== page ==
Boonville has the highest sales tax rate before the Isle of Capri Casino, now one of the city’s biggest employers, opened in 2003. The casino is taxed $1 for each person who enters the gambling floor and the city has dedicated the money to infrastructure needs.
“The casinos, here and in other towns, provided the means for each one of those communities to take care of their infrastructure,” Mayor Ned Beach said.
High sales taxes, however, are contributing to income inequality in rural Missouri, Low said.
“Sales tax is, of course, much more regressive than property tax because really, only rich people pay property tax,” she said. “Poor people spend a much higher percentage of their income on goods subject to sales tax.”
The daily struggles of people trying to find good-paying jobs close to home, obtain healthcare for their families and find adequate housing in rural communities are the problems Central Missouri Community Action tries to address.
“We have lots of programs and classes on leadership and community engagement and trying to help people take control of their own plight and try to help people set goals for themselves,” said Darin Preis, executive director.
The departure of manufacturing jobs also can mean the departure of people, he said. Unused housing deteriorates and without new construction, the options for renters becomes more and more limited.
Of the eight-county region studied for these reports, four — Audrain, Boone, Howard and Randolph — have poverty rates at or above the state average. Five of the counties have median household incomes below the state average and only Boone has a per capita income above the state average.
“That’s where the story is, I think,” Preis said. “You have lots of people working part-time jobs that don’t have insurance, or multiple part-time jobs to just scratch together the hours that they need.”
The result is job instability for many people, he said.
“So if your car breaks down, or your kid is sick, or there’s a million different things that make you miss work,” Preis said. “So you lose your job and you become one of those statistics and part of that churn.”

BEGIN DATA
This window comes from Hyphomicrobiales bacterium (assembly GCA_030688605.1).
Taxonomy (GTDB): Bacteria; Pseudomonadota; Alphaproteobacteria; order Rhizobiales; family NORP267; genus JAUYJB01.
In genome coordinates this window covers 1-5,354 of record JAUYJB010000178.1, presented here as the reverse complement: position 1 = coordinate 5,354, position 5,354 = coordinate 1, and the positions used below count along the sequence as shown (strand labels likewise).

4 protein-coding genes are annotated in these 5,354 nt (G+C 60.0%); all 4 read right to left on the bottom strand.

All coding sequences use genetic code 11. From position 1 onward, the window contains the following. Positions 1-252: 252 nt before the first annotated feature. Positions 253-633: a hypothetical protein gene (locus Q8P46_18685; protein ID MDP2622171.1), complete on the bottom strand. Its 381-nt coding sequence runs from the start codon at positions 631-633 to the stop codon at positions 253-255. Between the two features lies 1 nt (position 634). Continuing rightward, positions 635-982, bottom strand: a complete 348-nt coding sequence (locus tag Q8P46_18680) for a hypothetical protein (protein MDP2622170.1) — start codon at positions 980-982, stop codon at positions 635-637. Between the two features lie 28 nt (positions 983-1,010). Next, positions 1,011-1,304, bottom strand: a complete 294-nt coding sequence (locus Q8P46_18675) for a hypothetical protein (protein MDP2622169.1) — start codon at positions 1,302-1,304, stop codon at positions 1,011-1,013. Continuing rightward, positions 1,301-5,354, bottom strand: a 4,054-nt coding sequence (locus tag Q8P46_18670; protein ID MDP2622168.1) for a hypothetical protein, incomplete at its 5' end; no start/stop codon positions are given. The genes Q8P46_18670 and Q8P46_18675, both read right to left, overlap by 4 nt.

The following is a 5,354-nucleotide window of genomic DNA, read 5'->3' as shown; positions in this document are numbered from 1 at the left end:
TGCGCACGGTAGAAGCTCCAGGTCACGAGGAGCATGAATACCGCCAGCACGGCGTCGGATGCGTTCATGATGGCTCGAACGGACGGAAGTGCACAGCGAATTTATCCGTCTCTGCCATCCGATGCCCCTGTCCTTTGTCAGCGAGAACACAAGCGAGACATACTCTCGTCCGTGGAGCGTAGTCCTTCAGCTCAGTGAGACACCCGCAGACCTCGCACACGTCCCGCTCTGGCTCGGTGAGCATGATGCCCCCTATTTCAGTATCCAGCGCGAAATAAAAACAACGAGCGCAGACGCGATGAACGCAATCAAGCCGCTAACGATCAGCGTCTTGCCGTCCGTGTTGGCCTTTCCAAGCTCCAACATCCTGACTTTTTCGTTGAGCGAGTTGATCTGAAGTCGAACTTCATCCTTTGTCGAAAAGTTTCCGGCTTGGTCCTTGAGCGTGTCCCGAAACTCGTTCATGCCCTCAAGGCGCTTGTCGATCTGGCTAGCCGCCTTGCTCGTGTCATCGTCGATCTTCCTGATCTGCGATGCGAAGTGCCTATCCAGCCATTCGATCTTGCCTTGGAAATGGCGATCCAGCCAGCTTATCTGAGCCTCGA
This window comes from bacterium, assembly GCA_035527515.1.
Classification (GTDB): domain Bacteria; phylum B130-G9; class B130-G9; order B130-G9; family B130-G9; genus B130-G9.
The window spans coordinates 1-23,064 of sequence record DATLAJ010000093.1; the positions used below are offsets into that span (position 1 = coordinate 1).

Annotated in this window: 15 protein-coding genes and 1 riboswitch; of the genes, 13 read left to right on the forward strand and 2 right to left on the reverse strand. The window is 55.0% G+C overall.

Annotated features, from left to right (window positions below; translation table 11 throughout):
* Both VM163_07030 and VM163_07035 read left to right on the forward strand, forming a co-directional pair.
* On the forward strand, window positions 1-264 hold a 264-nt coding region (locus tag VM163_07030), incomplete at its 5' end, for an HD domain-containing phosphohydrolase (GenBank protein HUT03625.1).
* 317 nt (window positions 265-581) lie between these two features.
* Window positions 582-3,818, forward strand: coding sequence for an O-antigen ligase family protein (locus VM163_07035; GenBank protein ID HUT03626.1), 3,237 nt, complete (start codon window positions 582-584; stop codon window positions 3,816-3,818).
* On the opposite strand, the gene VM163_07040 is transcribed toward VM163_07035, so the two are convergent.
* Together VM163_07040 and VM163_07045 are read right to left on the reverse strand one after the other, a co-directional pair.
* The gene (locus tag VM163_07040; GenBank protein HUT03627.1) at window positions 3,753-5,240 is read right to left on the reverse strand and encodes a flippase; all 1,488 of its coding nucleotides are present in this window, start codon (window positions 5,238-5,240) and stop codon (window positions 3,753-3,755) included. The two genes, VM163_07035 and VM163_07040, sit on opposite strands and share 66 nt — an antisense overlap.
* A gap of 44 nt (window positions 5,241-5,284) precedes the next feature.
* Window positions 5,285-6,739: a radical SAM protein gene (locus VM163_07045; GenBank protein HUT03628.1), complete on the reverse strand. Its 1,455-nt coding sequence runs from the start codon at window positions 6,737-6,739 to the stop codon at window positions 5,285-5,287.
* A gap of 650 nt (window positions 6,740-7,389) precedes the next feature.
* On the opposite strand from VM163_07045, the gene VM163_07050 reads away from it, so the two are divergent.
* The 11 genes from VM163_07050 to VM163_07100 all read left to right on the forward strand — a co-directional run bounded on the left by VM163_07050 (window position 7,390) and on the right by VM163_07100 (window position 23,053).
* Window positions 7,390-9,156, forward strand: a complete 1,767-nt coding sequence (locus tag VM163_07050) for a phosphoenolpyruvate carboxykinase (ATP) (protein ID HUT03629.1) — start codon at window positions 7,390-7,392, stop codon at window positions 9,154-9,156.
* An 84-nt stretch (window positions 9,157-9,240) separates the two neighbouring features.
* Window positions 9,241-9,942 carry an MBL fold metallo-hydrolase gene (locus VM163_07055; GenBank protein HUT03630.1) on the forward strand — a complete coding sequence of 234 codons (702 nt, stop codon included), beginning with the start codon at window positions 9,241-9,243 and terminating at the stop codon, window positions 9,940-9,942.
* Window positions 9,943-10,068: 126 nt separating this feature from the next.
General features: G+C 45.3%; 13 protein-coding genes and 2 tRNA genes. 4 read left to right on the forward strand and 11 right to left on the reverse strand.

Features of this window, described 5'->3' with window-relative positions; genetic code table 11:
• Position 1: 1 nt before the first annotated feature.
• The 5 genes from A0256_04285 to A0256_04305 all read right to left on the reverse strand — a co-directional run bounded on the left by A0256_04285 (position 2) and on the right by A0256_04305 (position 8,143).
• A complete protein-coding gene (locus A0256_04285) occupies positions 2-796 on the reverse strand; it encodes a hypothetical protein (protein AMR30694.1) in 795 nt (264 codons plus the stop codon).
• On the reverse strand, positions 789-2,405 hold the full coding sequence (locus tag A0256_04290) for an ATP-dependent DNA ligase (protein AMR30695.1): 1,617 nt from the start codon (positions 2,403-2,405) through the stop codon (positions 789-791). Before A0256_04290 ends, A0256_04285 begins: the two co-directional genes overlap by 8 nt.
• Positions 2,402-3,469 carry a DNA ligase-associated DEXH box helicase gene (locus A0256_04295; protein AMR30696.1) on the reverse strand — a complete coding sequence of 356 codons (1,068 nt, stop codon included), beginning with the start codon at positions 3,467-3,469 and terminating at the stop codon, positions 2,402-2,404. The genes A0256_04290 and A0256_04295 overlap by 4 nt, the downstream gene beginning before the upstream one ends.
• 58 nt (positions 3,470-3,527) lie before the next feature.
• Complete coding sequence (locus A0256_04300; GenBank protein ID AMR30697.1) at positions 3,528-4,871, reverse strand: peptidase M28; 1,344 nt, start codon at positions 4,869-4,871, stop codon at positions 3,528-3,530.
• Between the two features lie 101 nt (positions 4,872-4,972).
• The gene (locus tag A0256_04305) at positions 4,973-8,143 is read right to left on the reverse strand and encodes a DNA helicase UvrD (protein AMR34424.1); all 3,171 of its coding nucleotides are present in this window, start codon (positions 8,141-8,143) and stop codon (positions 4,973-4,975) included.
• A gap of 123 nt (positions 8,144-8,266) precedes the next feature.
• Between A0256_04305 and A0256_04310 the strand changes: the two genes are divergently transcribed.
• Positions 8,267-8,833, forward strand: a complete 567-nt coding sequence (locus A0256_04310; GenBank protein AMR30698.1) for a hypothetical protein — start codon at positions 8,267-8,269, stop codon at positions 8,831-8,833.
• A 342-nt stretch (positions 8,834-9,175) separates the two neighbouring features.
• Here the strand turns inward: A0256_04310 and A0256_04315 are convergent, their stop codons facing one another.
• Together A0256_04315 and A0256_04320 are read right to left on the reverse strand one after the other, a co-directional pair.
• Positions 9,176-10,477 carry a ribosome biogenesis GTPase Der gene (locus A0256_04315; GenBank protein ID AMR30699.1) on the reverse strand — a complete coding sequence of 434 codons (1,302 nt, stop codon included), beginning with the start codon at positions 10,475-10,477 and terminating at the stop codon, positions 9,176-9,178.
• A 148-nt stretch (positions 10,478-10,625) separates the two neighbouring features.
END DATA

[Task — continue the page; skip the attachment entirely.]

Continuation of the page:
Unemployment throughout the region is less than 4 percent but that masks the difficulty people are having finding full-time work that can support their family, he said.
“It’s really, everybody that wants to work is working, for the most part, but they just aren’t making enough money to meet their basic needs,” Preis said.
One way Central Missouri Community Action is trying to combat poverty is by offering programs that support entrepreneurs. While McGill may have dreamed of operating a specialty coffee shop serving panini sandwiches and salads, and would be at home — and have plenty of competition — in any large city, at first glance it doesn’t seem like the most likely business to succeed in a rural Missouri community like California of about 4,000 people.
McGill built her business plan with the help of the LaunchU program operated by the Women’s Business Center, a service of Central Missouri Community Action.
She received mentoring that helped build the business plan by understanding the financial needs, market factors such as population and how those people act as consumers, such as the success rate for coupons.
Oak Street is a main artery with a lot of traffic through California and it is part of Highway 87, the location of California’s main local tourist destination, Burger’s Smokehouse. The local market is 26,000 people in a 15-mile radius, McGill said.
“It is a huge market,” she said. “And coffee is huge right now. Starbucks has done that.”
On a recent March afternoon, middle school students were sitting at the counter.
“I really feel like coffee is a cool thing,” she said. “When I was in high school, coffee was for old people."